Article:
Issue 3.4 | January 2012

In this Article: how a misguided sense of urgency undermines value creation.

by Jonathan Wilson 

If patience is a virtue, the world of business, which has exchanged fear of God for fear of Darwin, has forgotten it.  When people come together to do business the emphasis is on do: a call to “action!”  When we start meetings – that most despised yet universal method for achieving great things – we typically begin business with a set of questions: “What shall we do? How shall we do it?”  We are champing at the bits, for the race is on.  For all we know, our competitors are out of the gate.

These questions are indeed crucial.  They are the precursor to making a better product or service, perhaps even a better world.  In the last issue of Leadership by Soul, I argued that it is ultimately action, not thought, that defines leadership.  But action that is driven primarily by a survival instinct is exactly where Darwin, who lives forever in Capitalism if not on Earth, does a disservice to humanity (or, it could be argued, the damage comes from how we read him).  For the survival instinct, rooted as it is in fear, kills the virtue of patience and pressures us to pass over other equally significant questions that are equally crucial to doing business well.

The problem begins when we emphasize a good word at the wrong time: “do”.  How do we answer the questions “what shall we do?” and “how shall we do it?” if we have not adequately determined who “we” is?  And by we, I mean anyone in the (ideally collaborative) network that makes up your business model – from colleagues, to suppliers, to customers, to venture partners.

Who is We?

To find out who “we” is requires answering two prior sets of questions that are simple, but often overlooked.

The first set of questions is “Who am I?” and “Why am I here?”  It is going to be difficult to contribute effectively to a team or collaboration if I don’t know what I bring to the table, what I believe is important and what return on investment I desire from this endeavour.  Again, these are not just questions for colleagues on a team.  They must be answered, consciously or unconsciously, by everyone who plays a role in your business model.

The second set of questions is “Who are you?” and “Why are you here?”  When we start to understand the stakeholders within our business network — their skills, their desired outcomes, their context — a great deal of potential misunderstanding falls away, and trust begins to form.  When we buy into who they are and why they are in the mix, we will willingly communicate, share resources and cooperate closely with them.

Thus a conversation for understanding has to precede a conversation for action.  This has impacts on every level of business.

A supplier jealously guards against granting exclusive rights to their product, much to the frustration of a very powerful but unsuccessful buyer.  A conversation for understanding is eventually conducted.  It reveals that the supplier is simply protecting one relative who likes to have access to that product.  The problem is quickly solved.

A CEO is seen as a pit-bull by her team, until they take time to develop mutual understanding, at which point she recognizes the effect of her actions and they realize she hasn’t been directing her aggression at them as people. It’s ambiguity she hates.  Lack of information drives her crazy.  Both adjust their assumptions and behaviours accordingly, much to the benefit of their productivity and effectiveness.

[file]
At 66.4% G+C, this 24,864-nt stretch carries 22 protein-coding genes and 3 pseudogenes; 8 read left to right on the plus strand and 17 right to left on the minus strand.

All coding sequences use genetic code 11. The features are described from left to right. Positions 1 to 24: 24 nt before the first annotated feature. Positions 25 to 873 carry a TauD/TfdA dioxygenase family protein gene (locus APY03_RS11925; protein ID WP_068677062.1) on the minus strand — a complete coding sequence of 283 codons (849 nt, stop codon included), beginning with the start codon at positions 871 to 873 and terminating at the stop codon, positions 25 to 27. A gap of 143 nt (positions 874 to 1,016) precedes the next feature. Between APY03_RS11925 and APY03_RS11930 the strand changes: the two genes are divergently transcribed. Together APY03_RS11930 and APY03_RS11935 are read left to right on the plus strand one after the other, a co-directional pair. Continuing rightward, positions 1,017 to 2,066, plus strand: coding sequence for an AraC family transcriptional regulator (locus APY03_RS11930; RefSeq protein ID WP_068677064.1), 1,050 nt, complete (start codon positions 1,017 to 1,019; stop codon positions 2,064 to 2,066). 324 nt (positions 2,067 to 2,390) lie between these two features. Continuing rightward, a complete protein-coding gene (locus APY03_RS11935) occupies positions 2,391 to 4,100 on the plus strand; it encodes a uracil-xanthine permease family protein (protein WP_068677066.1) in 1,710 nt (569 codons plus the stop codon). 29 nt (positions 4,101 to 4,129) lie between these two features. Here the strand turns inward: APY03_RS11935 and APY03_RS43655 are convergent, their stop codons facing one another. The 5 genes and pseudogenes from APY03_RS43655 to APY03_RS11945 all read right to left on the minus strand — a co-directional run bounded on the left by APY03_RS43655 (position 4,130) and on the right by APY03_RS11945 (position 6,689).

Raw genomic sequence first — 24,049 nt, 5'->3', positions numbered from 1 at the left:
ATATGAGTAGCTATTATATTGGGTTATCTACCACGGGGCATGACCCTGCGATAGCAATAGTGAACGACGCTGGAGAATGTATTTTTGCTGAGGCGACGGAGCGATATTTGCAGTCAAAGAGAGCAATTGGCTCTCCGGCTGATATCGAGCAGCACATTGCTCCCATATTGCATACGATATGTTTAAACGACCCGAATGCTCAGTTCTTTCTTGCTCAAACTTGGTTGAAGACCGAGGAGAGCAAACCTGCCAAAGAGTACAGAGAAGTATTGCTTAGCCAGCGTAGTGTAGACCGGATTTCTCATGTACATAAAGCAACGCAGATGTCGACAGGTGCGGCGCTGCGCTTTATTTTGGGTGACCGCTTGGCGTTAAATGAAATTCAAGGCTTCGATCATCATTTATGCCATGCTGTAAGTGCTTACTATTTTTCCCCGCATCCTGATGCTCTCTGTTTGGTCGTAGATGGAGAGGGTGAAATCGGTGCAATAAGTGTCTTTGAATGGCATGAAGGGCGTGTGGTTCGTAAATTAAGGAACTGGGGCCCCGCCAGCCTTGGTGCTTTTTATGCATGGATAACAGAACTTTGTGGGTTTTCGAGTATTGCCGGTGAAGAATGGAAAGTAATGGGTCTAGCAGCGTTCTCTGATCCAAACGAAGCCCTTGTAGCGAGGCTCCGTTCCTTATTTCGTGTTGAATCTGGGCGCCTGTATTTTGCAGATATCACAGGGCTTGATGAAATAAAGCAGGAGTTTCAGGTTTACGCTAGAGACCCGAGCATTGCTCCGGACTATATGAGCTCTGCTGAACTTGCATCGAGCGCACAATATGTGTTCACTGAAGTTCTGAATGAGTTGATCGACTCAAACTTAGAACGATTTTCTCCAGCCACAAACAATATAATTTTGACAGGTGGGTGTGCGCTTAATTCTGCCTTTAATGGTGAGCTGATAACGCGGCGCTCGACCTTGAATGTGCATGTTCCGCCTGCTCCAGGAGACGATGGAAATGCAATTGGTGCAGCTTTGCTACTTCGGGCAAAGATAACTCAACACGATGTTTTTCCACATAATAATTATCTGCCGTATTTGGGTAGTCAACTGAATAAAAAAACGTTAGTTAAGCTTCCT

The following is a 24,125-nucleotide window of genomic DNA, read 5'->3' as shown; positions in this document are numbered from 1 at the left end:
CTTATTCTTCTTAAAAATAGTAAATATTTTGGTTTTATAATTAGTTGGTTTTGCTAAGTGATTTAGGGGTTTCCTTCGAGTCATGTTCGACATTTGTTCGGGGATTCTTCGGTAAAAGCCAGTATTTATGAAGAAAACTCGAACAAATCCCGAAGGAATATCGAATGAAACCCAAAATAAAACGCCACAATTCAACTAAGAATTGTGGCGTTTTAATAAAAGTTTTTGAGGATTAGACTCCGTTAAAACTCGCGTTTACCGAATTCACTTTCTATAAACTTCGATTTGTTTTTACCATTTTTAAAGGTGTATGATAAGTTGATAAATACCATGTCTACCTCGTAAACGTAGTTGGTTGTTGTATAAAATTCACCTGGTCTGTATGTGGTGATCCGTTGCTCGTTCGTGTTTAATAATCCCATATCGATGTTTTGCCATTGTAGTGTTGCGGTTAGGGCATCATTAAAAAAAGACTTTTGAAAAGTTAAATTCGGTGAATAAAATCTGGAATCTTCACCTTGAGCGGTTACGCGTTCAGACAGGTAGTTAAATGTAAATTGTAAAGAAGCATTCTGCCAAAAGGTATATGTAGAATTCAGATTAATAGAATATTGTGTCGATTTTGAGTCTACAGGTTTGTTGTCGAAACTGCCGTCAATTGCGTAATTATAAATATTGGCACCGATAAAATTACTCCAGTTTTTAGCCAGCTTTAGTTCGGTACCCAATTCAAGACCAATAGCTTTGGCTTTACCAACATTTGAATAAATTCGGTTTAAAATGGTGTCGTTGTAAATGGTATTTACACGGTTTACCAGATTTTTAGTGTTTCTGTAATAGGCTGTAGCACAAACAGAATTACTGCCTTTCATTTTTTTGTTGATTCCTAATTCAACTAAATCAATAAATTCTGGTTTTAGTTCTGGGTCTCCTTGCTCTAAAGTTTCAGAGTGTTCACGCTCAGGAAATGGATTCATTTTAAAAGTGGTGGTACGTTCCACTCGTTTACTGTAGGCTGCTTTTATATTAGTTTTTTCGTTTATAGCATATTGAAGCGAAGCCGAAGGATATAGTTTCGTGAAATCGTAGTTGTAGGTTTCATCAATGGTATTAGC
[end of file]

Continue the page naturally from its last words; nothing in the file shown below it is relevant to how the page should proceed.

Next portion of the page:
Waste, the Cost of Haste

In contrast, an accountant working in a bureaucratic services company constantly steps on hidden mines, laid mostly unconsciously by inept managers who neglect to hold conversations for understanding – or who do hold them, but in a rush.  As a result, team members assume the worst of each other, often inaccurately, and fiercely guard their own little bit of knowledge and influence.  Darwin is in the house.

When we fail to effectively answer these two sets of questions about “we”, the best way to describe the impact is in terms of waste:

  1. We waste emotional and physical energy as conflicts arise around the objectives of our collaboration.
  2. We waste knowledge and learning.  We withhold crucial knowledge because we fear its misuse.  This kills learning and the development of finely calibrated and high-powered solutions.
  3. We waste time as we and our partners resist one another, introducing delays, and resulting in missed deadlines and most of all, missed opportunities.
  4. We waste money: our financials will show a shrivelled bottom line caused by the inefficiencies introduced by delay-tactics and stall-tactics, inter-party frictions, and reluctance to cooperate or share.
  5. We waste more money: creating a top-line shaped by missed opportunities – the failure to synergistically develop higher quality solutions to which customers would migrate.

Creating Value – by People, for People

Business is value creation.  And value creation happens by people, for people – the “we” behind every “do.”  .  If we build trust before (and while) we attempt to figure out what to do, we position ourselves for powerful, integrative solutions.  To achieve action that is powerful, we must build trust that is substantial.

Now the stage is set for developing synergy.  A conversation for action is possible now that we have had a conversation for understanding, and we can move to the final, and crucial, set of questions: “What shall we do?” and  “How shall we do it?”

When stakeholders know and buy into each other, they can jointly leverage their expertise, insights and shared vision to accomplish something more significant than they could achieve independently of each other.  They will enjoy, then, the fruits of synergy.  One of those fruits is the very thing we feel so pressured about: making money.

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